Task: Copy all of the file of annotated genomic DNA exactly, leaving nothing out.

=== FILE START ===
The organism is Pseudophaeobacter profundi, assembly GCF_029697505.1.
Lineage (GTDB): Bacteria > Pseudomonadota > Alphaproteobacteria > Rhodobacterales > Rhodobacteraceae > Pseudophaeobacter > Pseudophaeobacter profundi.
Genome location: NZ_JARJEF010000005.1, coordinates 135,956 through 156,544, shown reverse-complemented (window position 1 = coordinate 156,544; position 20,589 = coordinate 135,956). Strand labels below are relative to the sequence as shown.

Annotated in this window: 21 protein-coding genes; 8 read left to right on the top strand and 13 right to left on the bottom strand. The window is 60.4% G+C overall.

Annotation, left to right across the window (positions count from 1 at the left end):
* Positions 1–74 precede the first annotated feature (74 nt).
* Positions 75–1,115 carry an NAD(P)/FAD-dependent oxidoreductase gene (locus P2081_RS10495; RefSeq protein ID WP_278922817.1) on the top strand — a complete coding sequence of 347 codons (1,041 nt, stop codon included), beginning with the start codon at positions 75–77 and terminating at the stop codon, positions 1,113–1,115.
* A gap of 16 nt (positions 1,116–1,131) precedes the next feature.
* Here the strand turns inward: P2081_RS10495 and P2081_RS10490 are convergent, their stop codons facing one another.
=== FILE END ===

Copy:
The organism is Pseudophaeobacter profundi, assembly GCF_029697505.1.
Lineage (GTDB): Bacteria > Pseudomonadota > Alphaproteobacteria > Rhodobacterales > Rhodobacteraceae > Pseudophaeobacter > Pseudophaeobacter profundi.
Genome location: NZ_JARJEF010000005.1, coordinates 135,956 through 156,544, shown reverse-complemented (window position 1 = coordinate 156,544; position 20,589 = coordinate 135,956). Strand labels below are relative to the sequence as shown.

Annotated in this window: 21 protein-coding genes; 8 read left to right on the top strand and 13 right to left on the bottom strand. The window is 60.4% G+C overall.

Annotation, left to right across the window (positions count from 1 at the left end):
* Positions 1–74 precede the first annotated feature (74 nt).
* Positions 75–1,115 carry an NAD(P)/FAD-dependent oxidoreductase gene (locus P2081_RS10495; RefSeq protein ID WP_278922817.1) on the top strand — a complete coding sequence of 347 codons (1,041 nt, stop codon included), beginning with the start codon at positions 75–77 and terminating at the stop codon, positions 1,113–1,115.
* A gap of 16 nt (positions 1,116–1,131) precedes the next feature.
* Here the strand turns inward: P2081_RS10495 and P2081_RS10490 are convergent, their stop codons facing one another.